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Santander wins appeal to repossess mum’s home after son’s mortgage fraud

  • 05/11/2018
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Santander wins appeal to repossess mum’s home after son’s mortgage fraud
A mother has lost her appeal to prevent her home being repossessed after her son fraudulently obtained a far higher mortgage than he disclosed to her.


In reaching his verdict at the High Court of Justice, High Court Appeal Centre Bristol, Mr Justice Birss said it was “impossible not to feel sympathy for the position Mrs [Paula] Fletcher has found herself in”.

However, he noted that Santander’s claim to the charge over the property was valid following the fraud enacted by her son Ashley Fletcher.

As a result of the fraud the home was mortgaged to Santander for a much larger loan of £120,995 than the £31,250 Ashley had led his mother to believe.

Ashley Fletcher has since been convicted of fraud and was jailed for 14 months in September 2015.

Santander said it appreciated the sensitive situation and wanted to find a mutually supportive result.

Lawyers have since warned that lenders may need to take further notice about the ownership history of a property in the run-up to a mortgage application for the risk of undue influence being exerted.


Paid off in one month

In November 2011 Paula Fletcher made her son a joint owner of her property in Plymouth.

On the same day she signed an “agreement statement” document drafted by Ashley explaining he wanted to raise an Enterprise Finance Loan of £125,000 with 25% required to be secured, so he needed to secure £31,250 on the property.

The document refers to having to put his name on the deeds and asserts that the loan will be paid off in full within one month.

The mortgage application in the names of both mother and son was dated 15 December 2011 with completion on 16 January 2012 when the money was paid to Ashley’s sole account.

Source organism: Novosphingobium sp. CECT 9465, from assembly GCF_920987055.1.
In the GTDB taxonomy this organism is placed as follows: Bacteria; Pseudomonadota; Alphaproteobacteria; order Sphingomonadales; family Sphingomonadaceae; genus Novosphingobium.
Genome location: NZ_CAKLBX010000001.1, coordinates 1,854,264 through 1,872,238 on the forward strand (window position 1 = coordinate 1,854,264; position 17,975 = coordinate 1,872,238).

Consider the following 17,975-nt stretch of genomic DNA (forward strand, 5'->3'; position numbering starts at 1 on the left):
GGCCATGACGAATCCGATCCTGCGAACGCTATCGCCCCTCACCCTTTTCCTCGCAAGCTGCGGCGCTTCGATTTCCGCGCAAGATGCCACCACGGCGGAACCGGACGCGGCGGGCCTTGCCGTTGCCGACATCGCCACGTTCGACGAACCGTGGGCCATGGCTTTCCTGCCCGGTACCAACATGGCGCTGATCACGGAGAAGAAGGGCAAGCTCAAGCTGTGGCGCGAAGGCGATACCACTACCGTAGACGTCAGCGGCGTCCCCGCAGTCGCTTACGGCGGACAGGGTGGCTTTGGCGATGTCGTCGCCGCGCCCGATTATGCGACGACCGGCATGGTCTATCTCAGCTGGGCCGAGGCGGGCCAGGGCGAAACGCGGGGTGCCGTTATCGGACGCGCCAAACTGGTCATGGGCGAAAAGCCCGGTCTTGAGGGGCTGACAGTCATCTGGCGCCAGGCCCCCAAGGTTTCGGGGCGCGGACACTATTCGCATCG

Santander initiated proceedings when the loan was not repaid. The debt stood at about £160,000 in May 2017 and has continued to increase.


Impossible not to feel sympathy

Mrs Fletcher appealed the initial court ruling that Santander could take possession of Ashley’s share, arguing that her son did not have a beneficial interest in the property.

However, despite the arguments put forward, Justice Birss decided that the bank may still have an equitable charge over the beneficial interest of the other party.

“Listening to [the solicitor’s] submissions on Mrs Fletcher’s behalf it is impossible not to feel sympathy for the position Mrs Fletcher has found herself in but in the end in my judgment this appeal must be dismissed,” he said.

He concluded: “Overall, despite the submissions made on Mrs Fletcher’s behalf, I am not persuaded that it would be unconscionable for the bank to enforce its equitable charge over Ashley’s beneficial interest in the property.”


Sympathetic to the situation

Santander told Mortgage Solutions: “We are very sympathetic to Ms Fletcher’s situation and we are seeking to find a solution that helps both parties.

“Unfortunately, Ms Fletcher’s son (Ashley Fletcher) succeeded in being added to the deeds of the property – and secured a loan on 88 Seymour Road, Plymouth.

“Santander is owed the money Mr Fletcher obtained – and this debt is secured against the property that the deeds show as being jointly owned by Ms Paula Fletcher and Mr Ashley Fletcher,” it added.


Lenders should understand ownership history

Reviewing the case, Stevens & Bolton partner Jonathan Porteous and senior associate Matthew Padian agreed that the outcome of the case sounded “terribly unfair” as Mrs Fletcher now risked losing her home.

But they warned it was a stark reminder of the potential hazards associated with the transfer of property interests for nil consideration.

“For property lenders, the case illustrates the importance of understanding the ownership history of the property in question,” they said.

“Lenders need to be alive to the risk that property transfers made in the run-up to a proposed financing might be tainted by undue influence. Lenders will be well aware of such risks in certain transactions such as when taking personal guarantees.

“Here, such risks were less obvious but had the case been pursued differently, the outcome for the lender might have been worse,” they added.

The firm noted that had Mrs Fletcher’s counsel explored whether the property transfer was procured by mistake, the judge could have considered whether she had any right to rescind the declaration of trust that put the property into the joint names of her and her son.



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